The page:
With an â€œofficialâ€ unemployment rate of 24 percent, and the number of loans falling into default more than doubling in the past year, fears that Spain could be heading towards a sovereign default forced the countryâ€™s borrowing costs to rise sharply this week. The yield on 10-year Spanish government bonds trading on the secondary market rose to 6.1 percent Monday before falling slightly to just below 6.0 percent midweek.
Spainâ€™s annual deficit remains nearly twice the 3.0 percent of GDP mandated by the Eurozone and despite a pledge to reduce the deficit, the government continues to rely on borrowing to bridge the revenue gap. However, economists suggest that as bond yields approach 7 percent, the likelihood of a sovereign default grows dramatically as, over time, the accumulated debt simply becomes too expensive to repay.
This is the very same scenario we saw with Greece and we all know how that worked out. Unless Spain can reduce its deficit, while simultaneously keeping yields within a sustainable range, its options are severally limited â€“ appeal to the European Financial Stability Fund (EFSF) for emergency funding, or default.
Neither option is particularly appealing.
For February, the percentage of bank loans held within the Spanish banking system deemed to be â€œnon-performingâ€ rose to an eighteen-year high of 8.16 percent. Just five years ago, the default rate was less than one percent.
The best estimate places the total value of at-risk loans very near 145 billion euros ($190.4 billion) with no sign of improvement anytime soon. The Spanish banking system clearly represents a risk to the economy and the potential for taxpayers being on the hook for this accumulated debt is yet another reason for investors to be wary of Spanish bonds.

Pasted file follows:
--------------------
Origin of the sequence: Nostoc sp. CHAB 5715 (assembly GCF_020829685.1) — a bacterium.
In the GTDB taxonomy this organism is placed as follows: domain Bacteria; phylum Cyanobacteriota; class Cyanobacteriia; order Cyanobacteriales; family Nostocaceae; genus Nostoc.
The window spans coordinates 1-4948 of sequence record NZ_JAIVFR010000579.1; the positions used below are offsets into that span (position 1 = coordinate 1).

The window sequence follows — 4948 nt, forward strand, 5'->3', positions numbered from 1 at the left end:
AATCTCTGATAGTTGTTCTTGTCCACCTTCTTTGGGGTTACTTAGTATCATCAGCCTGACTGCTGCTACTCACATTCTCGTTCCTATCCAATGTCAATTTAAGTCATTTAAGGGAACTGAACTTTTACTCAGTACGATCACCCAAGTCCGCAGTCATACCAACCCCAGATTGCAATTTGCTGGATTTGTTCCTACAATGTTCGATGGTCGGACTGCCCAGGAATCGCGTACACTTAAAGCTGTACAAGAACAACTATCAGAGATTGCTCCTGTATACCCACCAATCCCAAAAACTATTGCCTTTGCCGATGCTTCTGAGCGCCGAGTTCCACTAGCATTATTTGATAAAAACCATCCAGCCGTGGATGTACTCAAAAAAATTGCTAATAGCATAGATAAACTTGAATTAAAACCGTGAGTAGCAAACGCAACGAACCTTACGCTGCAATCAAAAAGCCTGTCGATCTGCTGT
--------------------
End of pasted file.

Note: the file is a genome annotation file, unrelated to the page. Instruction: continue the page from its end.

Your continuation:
The EFSF currently has a lending capacity of about 500 billion euros ($656.5 billion) and is guaranteed by they Eurozone countries. However, Spanish authorities will only turn to the EFSF as an absolute last resort. It would essentially be an admission to the entire world that they have lost control of their economy and can no longer generate sufficient funds through the bond market to keep the country afloat.
The money would also come with a series of strings attached enforcing both deficit-cutting goals as well as other austerity targets. The Spanish government need only look to their counterparts in Athens and the violent protests gripping Greece to get a sense of what they could expect should they be forced down that road.